One example: We used to repeatedly run into situations where we had the same problem at x sites, so we had at least x people trying to solve it. We didn't realize other's were duplicating our effort, so there was a lot of wasted effort, with solutions from different angles, so the sites ended up getting more and more out of sync in their setups.

4) More people in a project that was designed to be more cost efficient means the managers will have to cut expenses. Cut expenses brings underpaid people, underpaid people bring less or no experience and higher turnover, higher turnover means more cutting expenses.

Every centralization project I've been on has had its hiccups, but in the end has resulted in reduced costs overall. We always started off with the people we had, and a contractor or to who was an "expert" in the field we were working in, just to make sure we had an outsider's view. We didn't always believe the contractor, but we'd at least use them for everything they were worth. We then "centralized", and kept most of the folks around to keep everything running everywhere... then the layoffs.

The main problem we have on from our last centralization is that many in our small team are very shy about sharing issues before they know everything about it. They're afraid of looking bad, because they won't be as valuable. (Hadn't run into that one before)

Re:Why always centralizing? (1)

CKW (409971) | more than 6 years ago | (#21423971)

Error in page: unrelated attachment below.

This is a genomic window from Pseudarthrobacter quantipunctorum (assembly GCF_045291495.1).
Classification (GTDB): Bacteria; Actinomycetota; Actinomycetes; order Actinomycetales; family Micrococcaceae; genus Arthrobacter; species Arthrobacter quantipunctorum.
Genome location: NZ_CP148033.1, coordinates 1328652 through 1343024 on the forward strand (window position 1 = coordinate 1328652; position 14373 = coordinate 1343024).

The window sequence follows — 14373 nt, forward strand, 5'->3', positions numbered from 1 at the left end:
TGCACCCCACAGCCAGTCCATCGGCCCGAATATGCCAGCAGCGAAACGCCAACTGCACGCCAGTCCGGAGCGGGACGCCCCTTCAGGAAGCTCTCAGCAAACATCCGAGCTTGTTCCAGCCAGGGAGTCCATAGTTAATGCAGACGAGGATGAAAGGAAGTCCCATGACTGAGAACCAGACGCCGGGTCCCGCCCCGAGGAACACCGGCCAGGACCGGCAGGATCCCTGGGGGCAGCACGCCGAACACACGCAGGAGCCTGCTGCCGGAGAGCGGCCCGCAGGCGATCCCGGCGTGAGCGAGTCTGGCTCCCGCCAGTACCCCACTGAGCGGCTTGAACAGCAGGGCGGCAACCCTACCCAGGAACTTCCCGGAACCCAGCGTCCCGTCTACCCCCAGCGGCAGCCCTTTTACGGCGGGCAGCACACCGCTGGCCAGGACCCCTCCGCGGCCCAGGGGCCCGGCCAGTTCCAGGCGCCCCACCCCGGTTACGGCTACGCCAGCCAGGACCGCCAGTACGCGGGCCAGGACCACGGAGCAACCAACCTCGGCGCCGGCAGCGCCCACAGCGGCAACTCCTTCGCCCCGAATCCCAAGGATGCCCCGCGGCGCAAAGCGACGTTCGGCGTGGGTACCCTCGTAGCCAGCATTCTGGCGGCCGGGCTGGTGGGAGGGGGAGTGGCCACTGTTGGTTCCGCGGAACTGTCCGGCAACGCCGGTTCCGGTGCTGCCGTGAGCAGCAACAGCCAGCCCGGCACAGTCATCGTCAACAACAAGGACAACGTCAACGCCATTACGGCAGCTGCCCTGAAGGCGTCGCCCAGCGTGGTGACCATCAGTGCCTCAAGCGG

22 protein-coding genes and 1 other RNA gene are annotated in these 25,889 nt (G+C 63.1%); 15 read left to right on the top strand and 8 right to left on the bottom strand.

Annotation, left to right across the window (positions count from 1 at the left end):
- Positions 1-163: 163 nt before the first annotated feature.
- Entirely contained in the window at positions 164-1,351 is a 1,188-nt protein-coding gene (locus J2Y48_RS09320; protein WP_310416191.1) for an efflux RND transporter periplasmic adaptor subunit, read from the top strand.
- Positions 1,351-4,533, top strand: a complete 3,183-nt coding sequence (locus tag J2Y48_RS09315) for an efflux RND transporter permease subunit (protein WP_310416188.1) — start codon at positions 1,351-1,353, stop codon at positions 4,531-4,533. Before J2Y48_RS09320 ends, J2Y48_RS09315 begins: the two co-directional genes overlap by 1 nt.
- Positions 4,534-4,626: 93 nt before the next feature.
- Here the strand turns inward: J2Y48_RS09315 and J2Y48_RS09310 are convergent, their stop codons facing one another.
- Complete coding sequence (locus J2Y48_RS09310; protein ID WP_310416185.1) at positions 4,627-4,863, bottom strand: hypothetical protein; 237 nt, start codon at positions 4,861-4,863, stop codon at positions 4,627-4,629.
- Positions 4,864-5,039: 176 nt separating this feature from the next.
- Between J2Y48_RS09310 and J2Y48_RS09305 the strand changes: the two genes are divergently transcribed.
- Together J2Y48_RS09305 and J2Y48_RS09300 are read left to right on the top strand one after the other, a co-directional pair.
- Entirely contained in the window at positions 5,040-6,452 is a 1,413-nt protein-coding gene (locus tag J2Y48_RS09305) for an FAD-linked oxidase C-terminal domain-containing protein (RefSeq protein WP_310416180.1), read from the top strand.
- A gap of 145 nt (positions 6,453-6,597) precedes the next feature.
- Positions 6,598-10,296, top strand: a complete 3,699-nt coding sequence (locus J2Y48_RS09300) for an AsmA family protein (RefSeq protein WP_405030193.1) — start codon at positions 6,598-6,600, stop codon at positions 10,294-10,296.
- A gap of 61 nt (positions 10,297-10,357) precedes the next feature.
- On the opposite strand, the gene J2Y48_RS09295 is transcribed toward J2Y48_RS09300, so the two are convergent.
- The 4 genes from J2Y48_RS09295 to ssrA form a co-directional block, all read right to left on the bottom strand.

150 datacenters.

You try to be the CIO of any organization with 150 datacenters and 150 IT entities, and say confidently that "yes my patient records are safe" or "yes we're using technology that helps our customers receive the absolutely best care".

One thing I will say - big companies and organizations definitely have a problem with their network groups. Their network groups have such massive complicated networks that are basically all black boxes - when I'm troubleshooting problems with customers I ALWAYS have to ask them to go check and see if their network group hasn't thrown up another firewall or port rule without telling or asking
anyone.

Hmmm, I guess that's change control - the exact problem they had in this case. I just can't
understand how a port change could cause a cascade of problems of increasing severity and not be
root-cause analyzed.

Re:Why always centralizing? (1)

Divide By Zero (70303) | more than 6 years ago | (#21424061)

You're absolutely right. But.

Standardizing IT in VA would be fantastically helpful (150-something hospitals all running different software is a nightmare), and they thought that this would be an easy way to do it. Easier, certainly, than managing a 150-site rollout and 150 different migrations all with more than a couple nines of uptime.

The folks in charge of making this decision work at the pleasure of the President, which means they're looking for work in January of '09. They need something on their resume. That's all this is.

Re:Why always centralizing? (2, Informative)

henryhbk (645948) | more than 6 years ago | (#21424197)

Centralizing is often highly-advantageous in health care, because you need the records RIGHT NOW and the patients are allowed to go to any VA medical center in the country. I had a VA patient who lost his medications from Alaska while on vacation on the east coast, and I was able to retrieve his medication list push to our clinic's pharmacy in minutes, but it took 5 minutes to pull his records. Now I know most folks laugh, that 5 minutes is considered a long time, but anyone who works in a very busy walk-in clinic where you see patients every 15 minutes, realizes that a 5 minute hit is a giant wrench in to the works.